Research Compares Adults, Children, Dogs
For years, many pet owners have been accused of caring more about their animals than their fellow human beings. Now, there's some research to back up that theory. A recent study of 240 adults by Northeastern University in Boston revealed that people felt more empathy when told about a dog or a child suffering than they did about a fellow adult. The results are not surprising, according to pet expert Trevor Page with the website whiskerdocs.com. "When you lock eyes with a baby or an animal, your brain releases oxytocin, which is a chemical responsible for bonding and feelings of love," he tells KTRH. "So I think this is an instinctual response."
Page explains that this phenomenon doesn't mean people care less about humans than animals, but shows the natural response to a victim that is seen as more vulnerable. "You kind of lose some of the empathy when thinking about another adult, you might think they can handle it themselves or they're capable," he says. "But when you look at a dog you say here's this poor creature...there's a feeling of a need to protect from an instinctual level, and I think that's why we get so enamored with our animals." The instinct isn't really about animals vs. humans, either. The study found that people have similar reactions to a baby or child in distress.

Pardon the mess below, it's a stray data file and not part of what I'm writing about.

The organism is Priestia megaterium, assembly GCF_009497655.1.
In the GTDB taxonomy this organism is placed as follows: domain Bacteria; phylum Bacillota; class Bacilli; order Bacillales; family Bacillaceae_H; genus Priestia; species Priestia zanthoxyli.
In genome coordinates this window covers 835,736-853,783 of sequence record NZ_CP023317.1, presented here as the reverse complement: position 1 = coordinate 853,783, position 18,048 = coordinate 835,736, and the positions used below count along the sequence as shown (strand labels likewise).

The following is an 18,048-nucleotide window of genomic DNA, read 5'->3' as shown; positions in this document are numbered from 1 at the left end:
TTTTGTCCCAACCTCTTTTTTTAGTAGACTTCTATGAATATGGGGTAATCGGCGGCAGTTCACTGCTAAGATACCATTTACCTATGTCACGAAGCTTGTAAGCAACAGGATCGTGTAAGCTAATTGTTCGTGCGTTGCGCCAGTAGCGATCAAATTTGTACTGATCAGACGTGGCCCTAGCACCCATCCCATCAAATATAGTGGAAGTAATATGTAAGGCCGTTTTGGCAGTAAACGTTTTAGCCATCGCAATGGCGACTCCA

Even the study's authors conclude that the age of the victim is a more important component than species when it comes to people's level of empathy. Page says the level of people's empathy tends to increase based on the vulnerability of the victim. "Everybody who is an animal lover including myself, when you see a dog in (distress) you just think if only I could do something to help, so that's very natural." This phenomenon also may help explain why people often view their pets in human terms. "When you take them in, they really do become like a human to you," says Page. "I very much feel like my dog is my son, and love him in the same way."
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